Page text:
In order to effectively control and eliminate rinderpest, a method is required to allow serological differentiation between animals that have been vaccinated and those which have recovered from natural infection. One way of doing this would be to engineer the normal vaccine to produce a genetically marked rinderpest virus (RPV) vaccine. We constructed two modified cDNA clones of the RPV RBOK vaccine strain with the coding sequence of the green fluorescent protein (GFP) gene inserted as a potential genetic marker. RPVINS-GFP virus was designed to produce independent and high level expression of GFP inside infected cells, whilst the GFP expressed by RPVSIG-GFP virus was designed to be efficiently secreted. Infectious recombinant virus was rescued in cell culture from both constructs. The effectiveness of these viruses in stimulating protective immunity and antibody responses to the marker protein was tested by vaccination of cattle and goats. All of the vaccinated animals were completely protected when challenged with virulent virus: RPV in cattle or peste-des-petits ruminants virus in the goats. ELISA showed that all of the animals produced good levels of anti-RPV antibodies. Three of the four cattle and the two goats vaccinated with RPVSIG-GFP produced detectable levels of anti-GFP antibodies. In contrast, no anti-GFP antibodies were produced in the four cattle and two goats vaccinated with RPVINS-GFP. Therefore, secretion of the GFP marker protein was absolutely required to elicit an effective humoral antibody response to the marker protein.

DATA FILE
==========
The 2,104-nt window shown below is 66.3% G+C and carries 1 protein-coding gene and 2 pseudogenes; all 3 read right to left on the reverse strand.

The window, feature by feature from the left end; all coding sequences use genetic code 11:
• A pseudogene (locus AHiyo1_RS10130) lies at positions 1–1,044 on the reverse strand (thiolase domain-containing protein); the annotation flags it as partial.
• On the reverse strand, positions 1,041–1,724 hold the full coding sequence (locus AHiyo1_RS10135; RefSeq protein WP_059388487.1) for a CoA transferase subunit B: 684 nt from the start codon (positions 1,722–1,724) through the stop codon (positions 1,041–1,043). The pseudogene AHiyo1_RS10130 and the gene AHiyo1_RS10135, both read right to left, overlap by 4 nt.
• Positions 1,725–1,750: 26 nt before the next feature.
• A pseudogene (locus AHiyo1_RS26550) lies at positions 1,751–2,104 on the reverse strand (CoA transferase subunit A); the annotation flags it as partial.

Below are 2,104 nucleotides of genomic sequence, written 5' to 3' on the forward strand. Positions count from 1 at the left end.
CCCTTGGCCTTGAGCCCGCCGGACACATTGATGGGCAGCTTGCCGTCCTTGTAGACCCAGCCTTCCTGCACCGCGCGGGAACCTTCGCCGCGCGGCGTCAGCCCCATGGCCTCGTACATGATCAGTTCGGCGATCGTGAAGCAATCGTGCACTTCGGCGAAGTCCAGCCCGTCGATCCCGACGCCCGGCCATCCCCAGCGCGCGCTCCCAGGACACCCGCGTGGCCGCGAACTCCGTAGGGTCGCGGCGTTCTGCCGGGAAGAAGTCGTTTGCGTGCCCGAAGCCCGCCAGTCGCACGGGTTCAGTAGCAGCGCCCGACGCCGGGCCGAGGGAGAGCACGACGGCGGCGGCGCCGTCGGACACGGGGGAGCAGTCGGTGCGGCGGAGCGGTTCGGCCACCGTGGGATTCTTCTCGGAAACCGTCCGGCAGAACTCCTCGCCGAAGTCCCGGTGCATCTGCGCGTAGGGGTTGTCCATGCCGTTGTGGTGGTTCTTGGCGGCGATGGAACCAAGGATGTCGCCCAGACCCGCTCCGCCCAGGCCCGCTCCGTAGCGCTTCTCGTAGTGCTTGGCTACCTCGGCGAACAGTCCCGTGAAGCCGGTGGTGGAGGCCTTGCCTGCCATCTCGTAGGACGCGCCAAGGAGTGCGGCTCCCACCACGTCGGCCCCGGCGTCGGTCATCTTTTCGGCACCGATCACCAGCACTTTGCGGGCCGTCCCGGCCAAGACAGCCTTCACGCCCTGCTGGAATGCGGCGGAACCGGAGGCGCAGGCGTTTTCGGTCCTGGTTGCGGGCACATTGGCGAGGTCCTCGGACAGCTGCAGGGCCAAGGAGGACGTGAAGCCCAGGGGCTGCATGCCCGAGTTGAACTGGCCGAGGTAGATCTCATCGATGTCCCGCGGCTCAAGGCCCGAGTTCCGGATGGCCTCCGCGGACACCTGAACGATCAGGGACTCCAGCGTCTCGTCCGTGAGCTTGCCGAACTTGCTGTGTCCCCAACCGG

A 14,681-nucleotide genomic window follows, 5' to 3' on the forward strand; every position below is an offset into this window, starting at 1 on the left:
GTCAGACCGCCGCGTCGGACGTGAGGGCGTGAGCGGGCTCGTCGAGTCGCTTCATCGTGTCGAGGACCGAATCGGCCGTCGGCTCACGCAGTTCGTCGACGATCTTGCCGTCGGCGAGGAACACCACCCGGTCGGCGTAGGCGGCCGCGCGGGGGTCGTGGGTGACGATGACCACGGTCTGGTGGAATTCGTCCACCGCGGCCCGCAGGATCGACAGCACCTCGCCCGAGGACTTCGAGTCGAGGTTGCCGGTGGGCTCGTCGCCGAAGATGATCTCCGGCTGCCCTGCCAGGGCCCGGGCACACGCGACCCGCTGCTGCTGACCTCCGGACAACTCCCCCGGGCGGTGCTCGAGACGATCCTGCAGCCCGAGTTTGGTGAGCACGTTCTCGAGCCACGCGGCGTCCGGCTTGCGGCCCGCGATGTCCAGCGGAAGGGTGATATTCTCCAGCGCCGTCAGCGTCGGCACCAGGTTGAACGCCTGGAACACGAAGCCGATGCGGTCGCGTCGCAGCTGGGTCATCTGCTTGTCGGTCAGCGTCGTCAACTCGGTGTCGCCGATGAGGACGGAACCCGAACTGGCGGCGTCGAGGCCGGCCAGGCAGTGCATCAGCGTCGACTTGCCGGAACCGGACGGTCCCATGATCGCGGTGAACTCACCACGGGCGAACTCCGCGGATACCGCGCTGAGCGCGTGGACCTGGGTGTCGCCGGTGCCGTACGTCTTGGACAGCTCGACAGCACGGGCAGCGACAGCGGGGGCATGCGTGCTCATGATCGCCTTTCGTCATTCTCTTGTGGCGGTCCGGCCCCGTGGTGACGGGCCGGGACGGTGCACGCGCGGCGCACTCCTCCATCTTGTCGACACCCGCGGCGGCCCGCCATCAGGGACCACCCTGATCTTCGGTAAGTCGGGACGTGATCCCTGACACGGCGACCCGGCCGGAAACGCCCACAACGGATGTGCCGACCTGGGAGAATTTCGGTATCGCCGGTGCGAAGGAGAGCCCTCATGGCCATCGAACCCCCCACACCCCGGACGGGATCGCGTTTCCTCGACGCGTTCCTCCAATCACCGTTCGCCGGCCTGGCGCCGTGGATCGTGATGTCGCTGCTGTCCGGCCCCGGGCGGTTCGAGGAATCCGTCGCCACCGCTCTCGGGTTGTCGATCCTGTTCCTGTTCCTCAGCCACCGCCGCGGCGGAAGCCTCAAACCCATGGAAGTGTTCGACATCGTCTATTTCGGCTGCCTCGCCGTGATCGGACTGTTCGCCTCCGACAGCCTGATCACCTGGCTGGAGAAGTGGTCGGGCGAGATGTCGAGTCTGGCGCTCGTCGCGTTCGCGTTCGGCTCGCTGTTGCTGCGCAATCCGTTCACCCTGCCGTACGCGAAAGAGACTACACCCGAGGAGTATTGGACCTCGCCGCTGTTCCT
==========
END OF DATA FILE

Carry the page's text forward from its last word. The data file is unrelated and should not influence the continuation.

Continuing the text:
Journal of General Virology (2000) 81, 709-718.